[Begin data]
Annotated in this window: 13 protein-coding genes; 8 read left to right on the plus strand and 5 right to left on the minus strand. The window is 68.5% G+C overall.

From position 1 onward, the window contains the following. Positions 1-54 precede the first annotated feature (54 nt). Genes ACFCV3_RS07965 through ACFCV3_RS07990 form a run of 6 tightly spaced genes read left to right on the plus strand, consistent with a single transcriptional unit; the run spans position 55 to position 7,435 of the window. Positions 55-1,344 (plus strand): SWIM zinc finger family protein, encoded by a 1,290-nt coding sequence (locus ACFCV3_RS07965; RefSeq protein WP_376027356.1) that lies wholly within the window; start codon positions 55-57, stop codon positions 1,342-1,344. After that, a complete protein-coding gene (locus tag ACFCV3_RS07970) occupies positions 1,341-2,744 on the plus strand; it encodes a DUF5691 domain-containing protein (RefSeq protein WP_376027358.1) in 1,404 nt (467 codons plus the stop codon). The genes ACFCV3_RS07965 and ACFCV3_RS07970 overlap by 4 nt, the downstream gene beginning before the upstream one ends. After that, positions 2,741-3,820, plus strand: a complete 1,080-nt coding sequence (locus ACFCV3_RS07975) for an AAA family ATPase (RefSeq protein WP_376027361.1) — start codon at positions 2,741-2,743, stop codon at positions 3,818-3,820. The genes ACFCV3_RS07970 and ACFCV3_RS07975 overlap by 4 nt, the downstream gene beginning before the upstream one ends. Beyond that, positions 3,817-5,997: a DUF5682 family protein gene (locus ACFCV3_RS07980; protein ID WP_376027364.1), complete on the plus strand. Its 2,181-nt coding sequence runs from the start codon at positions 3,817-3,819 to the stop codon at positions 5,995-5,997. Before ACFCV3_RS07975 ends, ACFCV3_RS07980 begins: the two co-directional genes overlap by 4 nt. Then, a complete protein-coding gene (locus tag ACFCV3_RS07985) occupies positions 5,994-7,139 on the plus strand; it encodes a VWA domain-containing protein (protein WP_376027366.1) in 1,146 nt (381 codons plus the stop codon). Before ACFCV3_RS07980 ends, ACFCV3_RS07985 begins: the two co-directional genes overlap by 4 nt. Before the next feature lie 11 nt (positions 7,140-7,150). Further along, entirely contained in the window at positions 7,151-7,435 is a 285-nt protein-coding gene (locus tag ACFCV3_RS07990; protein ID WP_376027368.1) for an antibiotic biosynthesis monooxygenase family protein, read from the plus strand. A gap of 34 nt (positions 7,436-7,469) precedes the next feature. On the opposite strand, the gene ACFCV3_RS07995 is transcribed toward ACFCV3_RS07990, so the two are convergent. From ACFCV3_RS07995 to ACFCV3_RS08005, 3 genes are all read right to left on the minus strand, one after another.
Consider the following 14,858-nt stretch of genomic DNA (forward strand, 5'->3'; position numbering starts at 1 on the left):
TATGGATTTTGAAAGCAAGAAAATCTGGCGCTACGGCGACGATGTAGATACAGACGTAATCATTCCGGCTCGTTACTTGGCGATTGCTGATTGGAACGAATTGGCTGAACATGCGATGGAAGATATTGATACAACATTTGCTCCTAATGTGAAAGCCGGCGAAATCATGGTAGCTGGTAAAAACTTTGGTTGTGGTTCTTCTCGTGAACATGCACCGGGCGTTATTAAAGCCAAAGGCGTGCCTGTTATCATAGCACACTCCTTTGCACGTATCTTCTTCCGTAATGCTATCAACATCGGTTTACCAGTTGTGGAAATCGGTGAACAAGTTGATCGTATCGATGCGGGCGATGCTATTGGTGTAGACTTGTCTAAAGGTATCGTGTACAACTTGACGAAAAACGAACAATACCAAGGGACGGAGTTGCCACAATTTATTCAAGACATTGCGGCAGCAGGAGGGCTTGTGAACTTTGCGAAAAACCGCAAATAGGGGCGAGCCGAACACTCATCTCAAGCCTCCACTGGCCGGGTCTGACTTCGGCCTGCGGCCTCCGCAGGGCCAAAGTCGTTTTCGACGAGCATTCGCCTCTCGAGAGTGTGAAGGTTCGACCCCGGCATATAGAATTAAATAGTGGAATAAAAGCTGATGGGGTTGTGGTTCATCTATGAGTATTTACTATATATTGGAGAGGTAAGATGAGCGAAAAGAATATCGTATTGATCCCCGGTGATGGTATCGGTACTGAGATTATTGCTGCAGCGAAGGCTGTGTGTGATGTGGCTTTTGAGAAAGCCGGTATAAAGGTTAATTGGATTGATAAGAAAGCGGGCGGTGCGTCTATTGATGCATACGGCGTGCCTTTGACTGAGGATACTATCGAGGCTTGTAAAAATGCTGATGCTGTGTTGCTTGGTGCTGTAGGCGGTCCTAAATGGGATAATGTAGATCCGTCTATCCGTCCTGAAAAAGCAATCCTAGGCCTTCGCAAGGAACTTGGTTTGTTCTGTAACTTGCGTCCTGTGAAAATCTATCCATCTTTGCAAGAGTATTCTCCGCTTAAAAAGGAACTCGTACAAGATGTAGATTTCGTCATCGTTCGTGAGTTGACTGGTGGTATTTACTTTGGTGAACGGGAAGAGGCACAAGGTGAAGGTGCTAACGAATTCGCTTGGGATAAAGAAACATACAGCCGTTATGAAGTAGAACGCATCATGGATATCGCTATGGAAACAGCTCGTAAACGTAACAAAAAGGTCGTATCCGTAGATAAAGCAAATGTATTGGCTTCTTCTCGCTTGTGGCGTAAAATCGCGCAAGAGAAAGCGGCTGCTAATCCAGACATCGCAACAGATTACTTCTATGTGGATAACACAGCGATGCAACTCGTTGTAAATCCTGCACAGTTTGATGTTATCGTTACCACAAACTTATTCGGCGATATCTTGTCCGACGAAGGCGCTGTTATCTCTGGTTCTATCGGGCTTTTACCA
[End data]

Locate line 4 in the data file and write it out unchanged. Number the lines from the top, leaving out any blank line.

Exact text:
TATGGATTTTGAAAGCAAGAAAATCTGGCGCTACGGCGACGATGTAGATACAGACGTAATCATTCCGGCTCGTTACTTGGCGATTGCTGATTGGAACGAATTGGCTGAACATGCGATGGAAGATATTGATACAACATTTGCTCCTAATGTGAAAGCCGGCGAAATCATGGTAGCTGGTAAAAACTTTGGTTGTGGTTCTTCTCGTGAACATGCACCGGGCGTTATTAAAGCCAAAGGCGTGCCTGTTATCATAGCACACTCCTTTGCACGTATCTTCTTCCGTAATGCTATCAACATCGGTTTACCAGTTGTGGAAATCGGTGAACAAGTTGATCGTATCGATGCGGGCGATGCTATTGGTGTAGACTTGTCTAAAGGTATCGTGTACAACTTGACGAAAAACGAACAATACCAAGGGACGGAGTTGCCACAATTTATTCAAGACATTGCGGCAGCAGGAGGGCTTGTGAACTTTGCGAAAAACCGCAAATAGGGGCGAGCCGAACACTCATCTCAAGCCTCCACTGGCCGGGTCTGACTTCGGCCTGCGGCCTCCGCAGGGCCAAAGTCGTTTTCGACGAGCATTCGCCTCTCGAGAGTGTGAAGGTTCGACCCCGGCATATAGAATTAAATAGTGGAATAAAAGCTGATGGGGTTGTGGTTCATCTATGAGTATTTACTATATATTGGAGAGGTAAGATGAGCGAAAAGAATATCGTATTGATCCCCGGTGATGGTATCGGTACTGAGATTATTGCTGCAGCGAAGGCTGTGTGTGATGTGGCTTTTGAGAAAGCCGGTATAAAGGTTAATTGGATTGATAAGAAAGCGGGCGGTGCGTCTATTGATGCATACGGCGTGCCTTTGACTGAGGATACTATCGAGGCTTGTAAAAATGCTGATGCTGTGTTGCTTGGTGCTGTAGGCGGTCCTAAATGGGATAATGTAGATCCGTCTATCCGTCCTGAAAAAGCAATCCTAGGCCTTCGCAAGGAACTTGGTTTGTTCTGTAACTTGCGTCCTGTGAAAATCTATCCATCTTTGCAAGAGTATTCTCCGCTTAAAAAGGAACTCGTACAAGATGTAGATTTCGTCATCGTTCGTGAGTTGACTGGTGGTATTTACTTTGGTGAACGGGAAGAGGCACAAGGTGAAGGTGCTAACGAATTCGCTTGGGATAAAGAAACATACAGCCGTTATGAAGTAGAACGCATCATGGATATCGCTATGGAAACAGCTCGTAAACGTAACAAAAAGGTCGTATCCGTAGATAAAGCAAATGTATTGGCTTCTTCTCGCTTGTGGCGTAAAATCGCGCAAGAGAAAGCGGCTGCTAATCCAGACATCGCAACAGATTACTTCTATGTGGATAACACAGCGATGCAACTCGTTGTAAATCCTGCACAGTTTGATGTTATCGTTACCACAAACTTATTCGGCGATATCTTGTCCGACGAAGGCGCTGTTATCTCTGGTTCTATCGGGCTTTTACCA